Fellow co-founder and freelancer, Han van Oudheusden brings 10 years experience in running international membership organisations to Works Social, as well as working solo as a digital designer. She adds:

“Like every community, we understand that the needs of our members are going to be diverse. That’s why we offer a variety of membership packages from a simple virtual address through to 24/7 dedicated office space.”

“As flexible and remote working becomes more of the norm rather than the exception, Works Social aims to offer a place for independent workers, micro business and home workers to take a tentative step towards a place of their own. It also offers an ideal way to bridge the gap for expanding teams waiting to move into their own premises.”

The entrepreneurial team strongly believe that communal working helps forge connections and opens up opportunities for mutual and meaningful collaborations.

One of the first members to sign up is marketing and PR freelancer, Rachael van Oudheusden from Big Old House. She commented:

“Having worked from a home office and in coffee shops for three years, it is time to get somewhere a bit more permanent. It is exciting that Works Social has come along to meet the need for businesses on the cusp of scaling up, but not quite ready to invest in a full scale office of their own. With a dedicated desk at Works Social you get the best of both worlds – freelance flexibility and a collaborative community, all at a reasonable price.”

With three floors dedicated to communal desk space, hot-desking areas, shared facilities and personal lockers, the ground floor offers a bookable meeting room space, chillout areas, a cosy outdoor terrace and an honesty bar. Members can use the ground floor space for their own staff party once a year as part of their membership or it can be booked for external events, training courses and networking.

A range of membership options are available from annual virtual office arrangements to monthly membership packages for independent workers, teams and pairs of freelancers.

For more information about Works Social or to book a tour visit: https://www.workssocial.co.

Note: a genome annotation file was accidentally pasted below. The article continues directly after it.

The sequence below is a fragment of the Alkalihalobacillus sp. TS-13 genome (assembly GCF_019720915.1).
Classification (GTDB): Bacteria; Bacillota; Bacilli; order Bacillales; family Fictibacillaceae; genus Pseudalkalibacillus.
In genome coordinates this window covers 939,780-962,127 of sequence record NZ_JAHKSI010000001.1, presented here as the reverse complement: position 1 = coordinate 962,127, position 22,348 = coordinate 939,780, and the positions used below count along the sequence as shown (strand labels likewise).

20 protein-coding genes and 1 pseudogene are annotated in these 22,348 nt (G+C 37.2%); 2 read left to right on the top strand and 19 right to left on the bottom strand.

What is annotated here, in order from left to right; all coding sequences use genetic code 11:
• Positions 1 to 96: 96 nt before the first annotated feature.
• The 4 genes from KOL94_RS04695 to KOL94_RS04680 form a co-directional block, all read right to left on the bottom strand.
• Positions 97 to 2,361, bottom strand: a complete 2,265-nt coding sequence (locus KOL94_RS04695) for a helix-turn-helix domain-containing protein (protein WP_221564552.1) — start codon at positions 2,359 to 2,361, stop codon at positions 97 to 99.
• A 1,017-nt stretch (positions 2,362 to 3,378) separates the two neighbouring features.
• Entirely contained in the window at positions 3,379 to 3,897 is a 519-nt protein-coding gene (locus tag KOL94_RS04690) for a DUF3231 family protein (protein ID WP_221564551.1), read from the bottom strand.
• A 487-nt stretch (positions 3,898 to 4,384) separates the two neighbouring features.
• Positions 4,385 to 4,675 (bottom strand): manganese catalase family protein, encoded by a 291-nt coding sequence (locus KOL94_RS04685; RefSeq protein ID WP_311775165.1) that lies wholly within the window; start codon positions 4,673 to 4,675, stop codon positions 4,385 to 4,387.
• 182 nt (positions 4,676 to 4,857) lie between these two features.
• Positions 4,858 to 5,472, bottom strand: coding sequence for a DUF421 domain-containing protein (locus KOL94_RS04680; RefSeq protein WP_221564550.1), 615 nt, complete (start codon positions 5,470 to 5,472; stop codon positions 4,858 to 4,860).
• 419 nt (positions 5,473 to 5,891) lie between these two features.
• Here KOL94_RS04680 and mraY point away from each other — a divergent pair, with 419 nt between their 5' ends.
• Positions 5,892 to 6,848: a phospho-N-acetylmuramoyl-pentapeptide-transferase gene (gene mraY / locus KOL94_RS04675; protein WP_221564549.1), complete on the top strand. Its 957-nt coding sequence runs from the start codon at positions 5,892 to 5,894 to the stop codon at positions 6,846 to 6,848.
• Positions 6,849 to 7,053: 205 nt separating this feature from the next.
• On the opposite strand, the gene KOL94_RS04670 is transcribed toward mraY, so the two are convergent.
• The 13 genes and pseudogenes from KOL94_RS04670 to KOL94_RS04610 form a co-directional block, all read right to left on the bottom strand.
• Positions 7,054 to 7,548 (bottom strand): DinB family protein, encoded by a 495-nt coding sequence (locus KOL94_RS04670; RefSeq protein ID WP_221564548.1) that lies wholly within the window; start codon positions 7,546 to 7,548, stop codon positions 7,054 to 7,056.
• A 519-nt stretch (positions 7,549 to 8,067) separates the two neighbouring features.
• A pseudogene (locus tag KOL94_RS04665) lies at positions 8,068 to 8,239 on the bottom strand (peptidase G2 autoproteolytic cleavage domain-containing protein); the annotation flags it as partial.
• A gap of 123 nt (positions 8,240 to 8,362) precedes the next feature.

#workspacerevolution #futureofwork #Coworking #Nottingham

Sales Tips For Freelancers

As freelancers we have to sell ourselves and our services to potential clients. Possibly due to shady tactics and high pressure sales from other people and companies (looking at you, car dealers), it’s easy to feel bad about ‘selling’. There’s no need however as it’s possible to sell yourself without any need to mislead or pressure people.

When thinking about ‘selling’ yourself or your services, it can be more useful to think about how you can clearly let people know what you can offer. It’s not hard selling but rather giving them the information and letting them make up their own minds.

Selling Yourself As A Freelancer

When speaking to potential clients, ask yourself can you do the job, and do you want to do the job? You can (probably) choose your jobs now you’re freelance. If it’s a good fit, then let them know and explain how you can help. Stating that you’re a ‘consultant’ or using other vague terms can turn a lot of people off as it sound expensive and it’s not clear what you offer.

I make websites, so if I’m talking to someone and can help, I let them know that I can design and build them a fast, easy to use and mobile friendly website that will help them promote their business. I don’t need to tell them I use Sketch, code in PHP or jQuery and use SASS. They don’t care about that bit – they want the end product.

I believe that confidence and clarity will get you more jobs. If people trust you can do the job, you’re enthusiastic and are clear about the end result it’s an easy choice for them.

Selling your Products and Services